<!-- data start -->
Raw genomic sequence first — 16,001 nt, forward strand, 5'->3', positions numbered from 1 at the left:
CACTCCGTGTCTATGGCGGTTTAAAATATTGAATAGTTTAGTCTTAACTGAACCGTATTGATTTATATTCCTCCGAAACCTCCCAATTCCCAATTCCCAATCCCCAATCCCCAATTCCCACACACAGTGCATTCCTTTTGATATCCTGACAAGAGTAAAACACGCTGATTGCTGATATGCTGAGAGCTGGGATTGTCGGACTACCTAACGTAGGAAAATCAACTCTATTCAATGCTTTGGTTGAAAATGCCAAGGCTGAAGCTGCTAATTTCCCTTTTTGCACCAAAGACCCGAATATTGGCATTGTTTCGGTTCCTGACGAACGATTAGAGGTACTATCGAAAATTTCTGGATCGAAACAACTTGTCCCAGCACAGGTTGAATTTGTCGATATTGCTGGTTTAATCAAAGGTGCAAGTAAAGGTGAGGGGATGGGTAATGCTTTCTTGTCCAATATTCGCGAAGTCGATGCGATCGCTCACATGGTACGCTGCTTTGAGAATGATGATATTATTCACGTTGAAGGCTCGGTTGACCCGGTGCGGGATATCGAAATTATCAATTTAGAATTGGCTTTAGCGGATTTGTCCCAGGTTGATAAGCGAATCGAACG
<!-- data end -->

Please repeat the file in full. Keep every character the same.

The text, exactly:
Raw genomic sequence first — 16,001 nt, forward strand, 5'->3', positions numbered from 1 at the left:
CACTCCGTGTCTATGGCGGTTTAAAATATTGAATAGTTTAGTCTTAACTGAACCGTATTGATTTATATTCCTCCGAAACCTCCCAATTCCCAATTCCCAATCCCCAATCCCCAATTCCCACACACAGTGCATTCCTTTTGATATCCTGACAAGAGTAAAACACGCTGATTGCTGATATGCTGAGAGCTGGGATTGTCGGACTACCTAACGTAGGAAAATCAACTCTATTCAATGCTTTGGTTGAAAATGCCAAGGCTGAAGCTGCTAATTTCCCTTTTTGCACCAAAGACCCGAATATTGGCATTGTTTCGGTTCCTGACGAACGATTAGAGGTACTATCGAAAATTTCTGGATCGAAACAACTTGTCCCAGCACAGGTTGAATTTGTCGATATTGCTGGTTTAATCAAAGGTGCAAGTAAAGGTGAGGGGATGGGTAATGCTTTCTTGTCCAATATTCGCGAAGTCGATGCGATCGCTCACATGGTACGCTGCTTTGAGAATGATGATATTATTCACGTTGAAGGCTCGGTTGACCCGGTGCGGGATATCGAAATTATCAATTTAGAATTGGCTTTAGCGGATTTGTCCCAGGTTGATAAGCGAATCGAACG